We received the following email along with a photo of the Atkinson Cycle engine constructed by Dave Sage of Mississauga ON Canada. It is a beautiful engine and we thank Dave for Sharing it with us. . .
Just though I'd pass along a picture of my newly finished Atkinson Cycle engine. It features anodized aluminum parts. In particular, a different color for each of the moving parts to bring attention to the unusual mechanism. Painted parts are powder coated for durability. I put heat sinks on sides of the normally ugly water hopper. They also help the cooling.
I designed my own microprocessor controlled multi-spark electronic ignition triggered by a Hall Effect Sensor. The senser, barely visible on the left column, is triggered by a small magnet in a ring on the crankshaft. The wire for the sensor are not visible as they are routed through a long hole drilled inside the column and come out under the base plate. The batteries and electronic circuit board are low profils and mounted on the bottom of the thin base plate so they are barely visible. The only wires showing are the JV lead and a small ground wire (which now that I see it in the picture I will hide as well). The microprocessor also monitors battery condition and controls battery charging. I can modify the processor program (spark duration, timing, rev limiter, battery charge profile etc.) by plugging in a programmer to a small connector on the circuit board which is accessible from the side.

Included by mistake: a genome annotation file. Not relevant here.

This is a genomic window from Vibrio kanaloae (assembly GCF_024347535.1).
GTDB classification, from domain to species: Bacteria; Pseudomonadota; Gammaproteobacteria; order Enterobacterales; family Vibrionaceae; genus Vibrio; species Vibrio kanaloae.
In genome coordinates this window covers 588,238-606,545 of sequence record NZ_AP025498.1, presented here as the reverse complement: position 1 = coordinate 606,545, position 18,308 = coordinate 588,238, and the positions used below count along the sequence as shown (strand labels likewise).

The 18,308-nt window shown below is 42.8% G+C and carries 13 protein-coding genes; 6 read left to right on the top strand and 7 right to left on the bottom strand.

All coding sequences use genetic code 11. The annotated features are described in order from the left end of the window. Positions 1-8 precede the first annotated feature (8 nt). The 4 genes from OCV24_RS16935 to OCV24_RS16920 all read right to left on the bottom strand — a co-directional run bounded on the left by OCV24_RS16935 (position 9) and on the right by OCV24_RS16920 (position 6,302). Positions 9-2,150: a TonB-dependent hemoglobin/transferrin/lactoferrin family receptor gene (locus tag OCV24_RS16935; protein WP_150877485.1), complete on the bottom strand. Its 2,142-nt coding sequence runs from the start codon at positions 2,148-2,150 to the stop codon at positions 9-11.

PS: One of the errors I found was the profile of the intake cam. It wasn't until yesterday I noticed that there was a note from another builder on your website concerning this, along with a picture of his engine. So I guess you know about that issue. I suppose the cam would work as in the book but only if you left a lot of backlash in the pushrod so only the tip of the cam was useful. I didn't feel comfortable doing that - just not good practice. In the end the cam was reduced to something with very little lift and duration but it matches the requirement of the short intake stroke fairly well now. I could only get a very small amount of compression before the modification.
The other issue that comes to mind is the measurements around the connecting rod (in red on my engine). Something didn't make sense to me so I re-drew the arm with AutoCAD. The measurements and the angles between the holes cannot be made to coincide. In the end, I figured the distance between the holes was the important aspect so I corrected for that. You might want to re-draw that with CAD to figure it out exactly. I'll try to describe the problem more clearly to you when I have access to my notes and my CAD drawings.